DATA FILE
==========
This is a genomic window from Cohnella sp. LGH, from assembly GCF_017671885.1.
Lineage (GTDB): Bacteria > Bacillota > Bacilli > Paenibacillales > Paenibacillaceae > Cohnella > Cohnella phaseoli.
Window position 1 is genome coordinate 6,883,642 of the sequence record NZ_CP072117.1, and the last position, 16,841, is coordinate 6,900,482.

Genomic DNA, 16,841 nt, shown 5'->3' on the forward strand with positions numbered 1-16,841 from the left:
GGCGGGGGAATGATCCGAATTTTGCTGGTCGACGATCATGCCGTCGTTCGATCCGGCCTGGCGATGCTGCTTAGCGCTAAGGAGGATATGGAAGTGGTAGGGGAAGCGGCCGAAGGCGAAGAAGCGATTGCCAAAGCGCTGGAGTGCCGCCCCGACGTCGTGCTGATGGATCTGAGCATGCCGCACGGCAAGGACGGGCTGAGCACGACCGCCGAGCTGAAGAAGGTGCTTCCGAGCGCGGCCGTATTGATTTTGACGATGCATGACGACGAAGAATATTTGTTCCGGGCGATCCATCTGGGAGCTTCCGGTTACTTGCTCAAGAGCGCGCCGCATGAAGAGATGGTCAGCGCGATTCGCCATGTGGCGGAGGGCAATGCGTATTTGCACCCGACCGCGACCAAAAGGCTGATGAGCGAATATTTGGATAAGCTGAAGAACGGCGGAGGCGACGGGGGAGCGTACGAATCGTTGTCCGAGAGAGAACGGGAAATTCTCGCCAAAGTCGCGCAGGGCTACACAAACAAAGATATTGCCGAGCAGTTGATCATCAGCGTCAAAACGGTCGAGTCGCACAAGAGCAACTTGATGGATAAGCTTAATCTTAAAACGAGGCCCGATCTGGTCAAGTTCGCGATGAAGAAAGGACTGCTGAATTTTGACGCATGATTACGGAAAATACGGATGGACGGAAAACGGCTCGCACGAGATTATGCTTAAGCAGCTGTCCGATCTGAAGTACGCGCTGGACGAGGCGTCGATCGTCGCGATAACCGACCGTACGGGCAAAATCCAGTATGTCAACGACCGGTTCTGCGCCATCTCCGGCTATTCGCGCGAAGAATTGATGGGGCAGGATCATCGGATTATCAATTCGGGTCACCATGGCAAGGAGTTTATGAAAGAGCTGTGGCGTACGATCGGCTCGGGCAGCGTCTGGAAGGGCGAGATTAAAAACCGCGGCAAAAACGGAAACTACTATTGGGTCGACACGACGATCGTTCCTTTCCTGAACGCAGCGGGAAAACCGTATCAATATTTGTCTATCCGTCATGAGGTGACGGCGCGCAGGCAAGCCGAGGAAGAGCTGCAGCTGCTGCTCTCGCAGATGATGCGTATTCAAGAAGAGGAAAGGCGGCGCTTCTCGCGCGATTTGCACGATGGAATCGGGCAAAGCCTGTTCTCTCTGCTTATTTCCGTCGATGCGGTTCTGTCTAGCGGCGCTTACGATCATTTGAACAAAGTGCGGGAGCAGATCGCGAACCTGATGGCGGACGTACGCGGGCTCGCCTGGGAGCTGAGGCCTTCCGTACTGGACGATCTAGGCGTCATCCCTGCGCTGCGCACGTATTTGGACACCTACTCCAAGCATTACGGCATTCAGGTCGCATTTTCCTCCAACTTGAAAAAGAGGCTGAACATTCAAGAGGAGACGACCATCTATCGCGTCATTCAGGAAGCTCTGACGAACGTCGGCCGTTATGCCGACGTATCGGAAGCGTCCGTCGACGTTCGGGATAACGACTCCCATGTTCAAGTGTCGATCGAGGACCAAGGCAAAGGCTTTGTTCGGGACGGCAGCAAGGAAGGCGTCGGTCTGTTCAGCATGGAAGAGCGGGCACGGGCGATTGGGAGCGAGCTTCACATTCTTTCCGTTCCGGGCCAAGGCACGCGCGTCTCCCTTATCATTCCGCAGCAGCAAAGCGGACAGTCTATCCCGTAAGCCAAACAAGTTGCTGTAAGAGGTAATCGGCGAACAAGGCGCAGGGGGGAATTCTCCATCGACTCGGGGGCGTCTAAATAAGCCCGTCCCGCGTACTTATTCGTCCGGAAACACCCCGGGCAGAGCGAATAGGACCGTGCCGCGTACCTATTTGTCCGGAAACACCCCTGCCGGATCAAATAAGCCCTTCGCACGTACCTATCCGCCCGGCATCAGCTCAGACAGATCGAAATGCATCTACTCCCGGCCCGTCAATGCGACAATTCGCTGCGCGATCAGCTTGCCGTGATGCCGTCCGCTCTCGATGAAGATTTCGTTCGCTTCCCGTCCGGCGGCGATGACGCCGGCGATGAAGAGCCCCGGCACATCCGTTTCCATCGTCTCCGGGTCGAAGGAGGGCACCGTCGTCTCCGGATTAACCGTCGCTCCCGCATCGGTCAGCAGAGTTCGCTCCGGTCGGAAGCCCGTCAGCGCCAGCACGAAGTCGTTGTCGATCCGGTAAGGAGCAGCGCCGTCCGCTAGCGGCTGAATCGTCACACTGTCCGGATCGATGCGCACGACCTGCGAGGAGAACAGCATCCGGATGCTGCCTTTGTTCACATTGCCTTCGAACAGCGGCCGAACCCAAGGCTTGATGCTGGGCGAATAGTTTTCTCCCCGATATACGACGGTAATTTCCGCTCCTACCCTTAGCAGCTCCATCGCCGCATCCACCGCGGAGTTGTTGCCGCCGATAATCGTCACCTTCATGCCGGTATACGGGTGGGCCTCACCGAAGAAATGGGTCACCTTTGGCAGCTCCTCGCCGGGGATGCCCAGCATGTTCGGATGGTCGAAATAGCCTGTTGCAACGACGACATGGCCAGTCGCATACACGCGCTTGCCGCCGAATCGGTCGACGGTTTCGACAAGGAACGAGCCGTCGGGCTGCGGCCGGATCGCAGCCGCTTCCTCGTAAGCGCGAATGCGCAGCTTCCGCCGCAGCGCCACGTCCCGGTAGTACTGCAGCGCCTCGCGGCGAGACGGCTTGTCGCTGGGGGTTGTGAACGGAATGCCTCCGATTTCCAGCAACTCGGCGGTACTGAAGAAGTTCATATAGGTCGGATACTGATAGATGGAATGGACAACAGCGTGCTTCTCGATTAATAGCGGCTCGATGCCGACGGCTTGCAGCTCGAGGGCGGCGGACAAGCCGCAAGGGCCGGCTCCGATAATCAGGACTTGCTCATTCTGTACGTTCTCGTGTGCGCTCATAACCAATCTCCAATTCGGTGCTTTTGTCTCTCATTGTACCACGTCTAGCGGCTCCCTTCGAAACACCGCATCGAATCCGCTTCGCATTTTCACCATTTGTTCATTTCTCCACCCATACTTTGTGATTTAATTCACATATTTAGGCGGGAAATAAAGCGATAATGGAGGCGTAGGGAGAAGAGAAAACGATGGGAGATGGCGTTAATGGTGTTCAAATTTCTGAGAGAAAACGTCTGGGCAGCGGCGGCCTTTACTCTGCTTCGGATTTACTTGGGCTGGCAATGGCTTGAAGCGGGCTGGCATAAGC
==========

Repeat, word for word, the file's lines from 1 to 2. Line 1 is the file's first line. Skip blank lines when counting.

This is a genomic window from Cohnella sp. LGH, from assembly GCF_017671885.1.
Lineage (GTDB): Bacteria > Bacillota > Bacilli > Paenibacillales > Paenibacillaceae > Cohnella > Cohnella phaseoli.